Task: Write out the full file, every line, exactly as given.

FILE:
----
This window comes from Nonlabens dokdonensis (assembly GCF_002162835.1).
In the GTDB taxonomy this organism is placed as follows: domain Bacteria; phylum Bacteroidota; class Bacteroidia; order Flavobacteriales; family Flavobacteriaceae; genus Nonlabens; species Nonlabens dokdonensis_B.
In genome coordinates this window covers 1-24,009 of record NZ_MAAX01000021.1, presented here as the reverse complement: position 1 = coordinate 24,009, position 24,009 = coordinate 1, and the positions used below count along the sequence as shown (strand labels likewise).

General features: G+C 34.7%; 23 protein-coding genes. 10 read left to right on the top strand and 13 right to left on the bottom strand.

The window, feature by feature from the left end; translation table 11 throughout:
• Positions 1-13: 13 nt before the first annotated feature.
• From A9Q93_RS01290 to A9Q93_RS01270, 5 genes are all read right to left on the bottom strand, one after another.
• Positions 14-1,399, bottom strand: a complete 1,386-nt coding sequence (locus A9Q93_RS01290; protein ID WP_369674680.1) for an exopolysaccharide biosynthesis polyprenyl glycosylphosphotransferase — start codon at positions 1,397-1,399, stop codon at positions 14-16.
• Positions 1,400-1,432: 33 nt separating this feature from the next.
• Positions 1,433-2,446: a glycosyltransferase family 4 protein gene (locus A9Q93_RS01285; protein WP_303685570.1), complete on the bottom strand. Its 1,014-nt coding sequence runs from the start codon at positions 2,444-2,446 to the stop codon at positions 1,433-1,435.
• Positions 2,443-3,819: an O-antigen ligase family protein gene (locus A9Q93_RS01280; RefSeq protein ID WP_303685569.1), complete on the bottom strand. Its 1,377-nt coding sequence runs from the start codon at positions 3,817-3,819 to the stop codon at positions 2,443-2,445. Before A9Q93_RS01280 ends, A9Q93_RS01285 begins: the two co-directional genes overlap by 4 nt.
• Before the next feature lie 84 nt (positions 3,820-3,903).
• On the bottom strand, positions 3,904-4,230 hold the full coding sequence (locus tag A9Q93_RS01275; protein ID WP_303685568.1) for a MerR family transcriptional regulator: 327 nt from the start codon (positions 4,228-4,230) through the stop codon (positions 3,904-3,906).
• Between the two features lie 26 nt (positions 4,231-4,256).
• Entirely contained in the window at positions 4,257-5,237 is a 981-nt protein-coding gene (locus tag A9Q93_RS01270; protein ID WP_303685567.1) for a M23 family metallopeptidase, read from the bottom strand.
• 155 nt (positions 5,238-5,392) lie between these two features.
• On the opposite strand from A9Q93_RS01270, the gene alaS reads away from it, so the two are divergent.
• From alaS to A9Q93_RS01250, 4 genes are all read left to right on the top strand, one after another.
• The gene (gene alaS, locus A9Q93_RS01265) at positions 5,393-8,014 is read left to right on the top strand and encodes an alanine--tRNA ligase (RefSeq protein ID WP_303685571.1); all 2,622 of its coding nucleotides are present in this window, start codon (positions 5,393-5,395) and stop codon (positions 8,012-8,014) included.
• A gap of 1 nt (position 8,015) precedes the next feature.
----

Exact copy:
This window comes from Nonlabens dokdonensis (assembly GCF_002162835.1).
In the GTDB taxonomy this organism is placed as follows: domain Bacteria; phylum Bacteroidota; class Bacteroidia; order Flavobacteriales; family Flavobacteriaceae; genus Nonlabens; species Nonlabens dokdonensis_B.
In genome coordinates this window covers 1-24,009 of record NZ_MAAX01000021.1, presented here as the reverse complement: position 1 = coordinate 24,009, position 24,009 = coordinate 1, and the positions used below count along the sequence as shown (strand labels likewise).

General features: G+C 34.7%; 23 protein-coding genes. 10 read left to right on the top strand and 13 right to left on the bottom strand.

The window, feature by feature from the left end; translation table 11 throughout:
• Positions 1-13: 13 nt before the first annotated feature.
• From A9Q93_RS01290 to A9Q93_RS01270, 5 genes are all read right to left on the bottom strand, one after another.
• Positions 14-1,399, bottom strand: a complete 1,386-nt coding sequence (locus A9Q93_RS01290; protein ID WP_369674680.1) for an exopolysaccharide biosynthesis polyprenyl glycosylphosphotransferase — start codon at positions 1,397-1,399, stop codon at positions 14-16.
• Positions 1,400-1,432: 33 nt separating this feature from the next.
• Positions 1,433-2,446: a glycosyltransferase family 4 protein gene (locus A9Q93_RS01285; protein WP_303685570.1), complete on the bottom strand. Its 1,014-nt coding sequence runs from the start codon at positions 2,444-2,446 to the stop codon at positions 1,433-1,435.
• Positions 2,443-3,819: an O-antigen ligase family protein gene (locus A9Q93_RS01280; RefSeq protein ID WP_303685569.1), complete on the bottom strand. Its 1,377-nt coding sequence runs from the start codon at positions 3,817-3,819 to the stop codon at positions 2,443-2,445. Before A9Q93_RS01280 ends, A9Q93_RS01285 begins: the two co-directional genes overlap by 4 nt.
• Before the next feature lie 84 nt (positions 3,820-3,903).
• On the bottom strand, positions 3,904-4,230 hold the full coding sequence (locus tag A9Q93_RS01275; protein ID WP_303685568.1) for a MerR family transcriptional regulator: 327 nt from the start codon (positions 4,228-4,230) through the stop codon (positions 3,904-3,906).
• Between the two features lie 26 nt (positions 4,231-4,256).
• Entirely contained in the window at positions 4,257-5,237 is a 981-nt protein-coding gene (locus tag A9Q93_RS01270; protein ID WP_303685567.1) for a M23 family metallopeptidase, read from the bottom strand.
• 155 nt (positions 5,238-5,392) lie between these two features.
• On the opposite strand from A9Q93_RS01270, the gene alaS reads away from it, so the two are divergent.
• From alaS to A9Q93_RS01250, 4 genes are all read left to right on the top strand, one after another.
• The gene (gene alaS, locus A9Q93_RS01265) at positions 5,393-8,014 is read left to right on the top strand and encodes an alanine--tRNA ligase (RefSeq protein ID WP_303685571.1); all 2,622 of its coding nucleotides are present in this window, start codon (positions 5,393-5,395) and stop codon (positions 8,012-8,014) included.
• A gap of 1 nt (position 8,015) precedes the next feature.